Horses for courses
If your training objective is to sail up long alpines climbs, then you’ll need to prioritise extended and consistent efforts at your functional threshold power (FTP ) along with a substantial emphasis on zone 2 rides to enhance your endurance.
Functional threshold power, commonly known as FTP, represents the consistent wattage output a cyclist can maintain over an hour. It serves as a dependable indicator of your present fitness level. It’s important to note that FTP is specifically a sustained, consistent effort, unlike the fluctuating power levels typically observed during hilly rides, cyclocross races, or high-intensity interval training sessions.
On the other hand, if you’re eyeing up some Belgium ‘bergs’ or simply aiming to excel on your nearby hilly route, concentrate on boosting your VO2max and enhancing your anaerobic power output. The key factor in enhancing your maximum aerobic energy production capability lies in the high-intensity exercises you undertake.
For those of us seeking rapid improvements in their VO2 max, especially beginners or those returning from winter hibernation, high intensity interval training (HIIT) sessions present an attractive option. The combination of intense exertion intervals with periods of lighter activity allows for recovery and ultimately enables you to engage in more high-intensity work than you might otherwise handle.
One common mistake when riding uphill is going too hard too early and blowing up before the top. Instead, adopt a steady pace to conserve energy for the entire climb.
For a long climb, You’re always better off starting slow and building into it. If you feel you can go faster and you’re already pushing, the increase in effort is relatively minimal in terms of wattage, so be careful not to overdo it. For short UK climbs, provided you have fuelled well enough, you can give it a load of welly from the bottom and ‘hold on’ over the top where you can then recover. Let me reiterate, there is nothing worse than blowing up at the bottom of a long alpine climb. Recovery uphill is difficult, especially when you’re faced with a load more KM’s of ascent.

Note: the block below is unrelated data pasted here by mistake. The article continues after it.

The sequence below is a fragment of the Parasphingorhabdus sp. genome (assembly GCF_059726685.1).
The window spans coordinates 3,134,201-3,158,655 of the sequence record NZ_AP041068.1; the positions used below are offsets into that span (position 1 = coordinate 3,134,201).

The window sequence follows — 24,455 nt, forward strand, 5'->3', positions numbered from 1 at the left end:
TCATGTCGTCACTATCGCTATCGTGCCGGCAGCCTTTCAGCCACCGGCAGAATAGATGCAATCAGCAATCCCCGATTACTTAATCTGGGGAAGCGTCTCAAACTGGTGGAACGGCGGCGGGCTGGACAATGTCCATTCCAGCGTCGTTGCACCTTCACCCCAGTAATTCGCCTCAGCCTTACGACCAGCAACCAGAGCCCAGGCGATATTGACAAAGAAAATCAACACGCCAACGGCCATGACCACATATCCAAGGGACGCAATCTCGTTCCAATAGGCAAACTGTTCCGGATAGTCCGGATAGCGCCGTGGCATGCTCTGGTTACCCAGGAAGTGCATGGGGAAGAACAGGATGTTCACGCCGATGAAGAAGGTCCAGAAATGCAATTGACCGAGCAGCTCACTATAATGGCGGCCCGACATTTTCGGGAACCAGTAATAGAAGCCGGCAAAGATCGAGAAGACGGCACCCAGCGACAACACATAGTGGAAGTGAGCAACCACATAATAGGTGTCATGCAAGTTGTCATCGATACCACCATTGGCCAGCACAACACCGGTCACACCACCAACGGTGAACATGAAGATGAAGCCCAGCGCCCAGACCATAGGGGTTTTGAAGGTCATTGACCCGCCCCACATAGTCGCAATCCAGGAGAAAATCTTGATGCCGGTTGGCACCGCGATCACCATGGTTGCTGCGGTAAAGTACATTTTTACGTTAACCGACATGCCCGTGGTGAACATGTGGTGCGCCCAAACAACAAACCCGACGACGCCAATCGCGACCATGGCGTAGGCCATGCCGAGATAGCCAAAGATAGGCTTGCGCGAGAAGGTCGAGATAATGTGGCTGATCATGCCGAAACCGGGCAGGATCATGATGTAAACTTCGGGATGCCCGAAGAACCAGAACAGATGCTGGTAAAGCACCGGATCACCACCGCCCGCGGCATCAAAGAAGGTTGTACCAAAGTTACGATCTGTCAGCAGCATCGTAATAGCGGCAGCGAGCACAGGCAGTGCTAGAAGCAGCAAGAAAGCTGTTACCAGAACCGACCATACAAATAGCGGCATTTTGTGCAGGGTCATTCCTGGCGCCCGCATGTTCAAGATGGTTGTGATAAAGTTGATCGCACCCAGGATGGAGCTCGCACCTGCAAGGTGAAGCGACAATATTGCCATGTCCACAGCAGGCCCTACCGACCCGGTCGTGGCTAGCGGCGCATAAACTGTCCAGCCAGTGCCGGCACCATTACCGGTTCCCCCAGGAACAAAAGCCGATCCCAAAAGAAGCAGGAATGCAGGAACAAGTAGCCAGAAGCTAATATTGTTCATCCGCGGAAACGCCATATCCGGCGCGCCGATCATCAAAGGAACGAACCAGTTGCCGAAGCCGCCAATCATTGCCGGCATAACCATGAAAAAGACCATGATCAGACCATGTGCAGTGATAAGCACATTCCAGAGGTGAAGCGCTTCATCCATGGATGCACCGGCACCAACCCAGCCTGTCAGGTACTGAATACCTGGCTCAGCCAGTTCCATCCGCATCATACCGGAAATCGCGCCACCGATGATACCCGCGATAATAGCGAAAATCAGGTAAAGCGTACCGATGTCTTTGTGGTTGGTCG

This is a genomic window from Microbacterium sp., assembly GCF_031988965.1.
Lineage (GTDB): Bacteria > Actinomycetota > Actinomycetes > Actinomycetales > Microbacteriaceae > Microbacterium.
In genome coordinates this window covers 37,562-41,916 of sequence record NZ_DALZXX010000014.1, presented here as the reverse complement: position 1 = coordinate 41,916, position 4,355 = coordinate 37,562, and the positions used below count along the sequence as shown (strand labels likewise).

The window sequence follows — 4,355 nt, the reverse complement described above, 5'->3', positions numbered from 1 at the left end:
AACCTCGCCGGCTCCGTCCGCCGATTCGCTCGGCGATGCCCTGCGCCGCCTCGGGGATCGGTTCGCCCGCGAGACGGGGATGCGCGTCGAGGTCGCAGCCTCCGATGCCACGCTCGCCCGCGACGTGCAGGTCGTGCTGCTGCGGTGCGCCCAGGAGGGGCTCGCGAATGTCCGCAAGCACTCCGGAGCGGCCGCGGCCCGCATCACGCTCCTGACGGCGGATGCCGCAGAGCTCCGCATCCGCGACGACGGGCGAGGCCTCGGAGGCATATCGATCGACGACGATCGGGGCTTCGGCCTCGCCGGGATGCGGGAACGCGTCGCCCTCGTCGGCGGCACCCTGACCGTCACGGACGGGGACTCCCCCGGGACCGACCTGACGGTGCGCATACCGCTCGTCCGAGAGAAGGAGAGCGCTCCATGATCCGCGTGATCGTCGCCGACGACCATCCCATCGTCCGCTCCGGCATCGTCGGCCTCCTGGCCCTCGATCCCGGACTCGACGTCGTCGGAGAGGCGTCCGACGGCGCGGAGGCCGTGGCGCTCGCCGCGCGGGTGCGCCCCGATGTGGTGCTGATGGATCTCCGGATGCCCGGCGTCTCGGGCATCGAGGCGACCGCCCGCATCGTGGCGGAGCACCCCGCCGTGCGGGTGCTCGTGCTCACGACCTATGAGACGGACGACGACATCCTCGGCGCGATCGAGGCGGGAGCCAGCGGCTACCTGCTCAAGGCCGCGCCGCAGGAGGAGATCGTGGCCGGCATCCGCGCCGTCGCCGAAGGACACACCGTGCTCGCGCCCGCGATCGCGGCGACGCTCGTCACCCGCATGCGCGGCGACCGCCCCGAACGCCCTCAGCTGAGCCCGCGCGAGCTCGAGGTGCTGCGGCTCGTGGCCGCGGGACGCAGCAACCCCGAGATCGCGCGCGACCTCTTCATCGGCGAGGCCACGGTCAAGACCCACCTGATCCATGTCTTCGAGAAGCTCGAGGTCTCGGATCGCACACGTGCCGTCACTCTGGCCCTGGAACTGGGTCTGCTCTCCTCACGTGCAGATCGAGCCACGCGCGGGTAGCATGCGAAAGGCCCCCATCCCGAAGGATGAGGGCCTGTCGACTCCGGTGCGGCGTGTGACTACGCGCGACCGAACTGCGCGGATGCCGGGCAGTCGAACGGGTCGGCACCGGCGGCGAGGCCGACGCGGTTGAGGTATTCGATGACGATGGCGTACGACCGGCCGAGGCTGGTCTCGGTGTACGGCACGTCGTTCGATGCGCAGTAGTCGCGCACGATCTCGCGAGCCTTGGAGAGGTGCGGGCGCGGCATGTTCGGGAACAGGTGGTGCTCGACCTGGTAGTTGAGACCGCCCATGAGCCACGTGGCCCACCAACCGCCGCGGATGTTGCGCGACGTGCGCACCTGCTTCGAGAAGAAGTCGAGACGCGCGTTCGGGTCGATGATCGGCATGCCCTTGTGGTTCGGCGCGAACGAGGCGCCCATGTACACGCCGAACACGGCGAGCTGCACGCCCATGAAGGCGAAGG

Enjoy the ride!
It doesn’t matter what level of rider you are, we all suffer at some point when going uphill-even the pros do, albeit whilst travelling a little faster! It’s also important to remember that not everyone is going to be a natural born hill specialist, I for one am not! Play to your strengths and work on your weakness’. If you are a flat land rouleur, get out there and aim to do more hilly rides. You will soon see improvements.
If you are thinking of taking on some iconic alpine climbs or participating in a hill climb event, it’s worth checking to see if you have the correct level of insurance in place. Pedalcover offer a combined home and bicycle policy, travel insurance and also bicycle only insurance policies to cover sportives, cycle racing and cycle touring. We even cover electric bicycles with our electric bicycle insurance! If you need any help, just give our friendly support staff a call on 0800 121 4424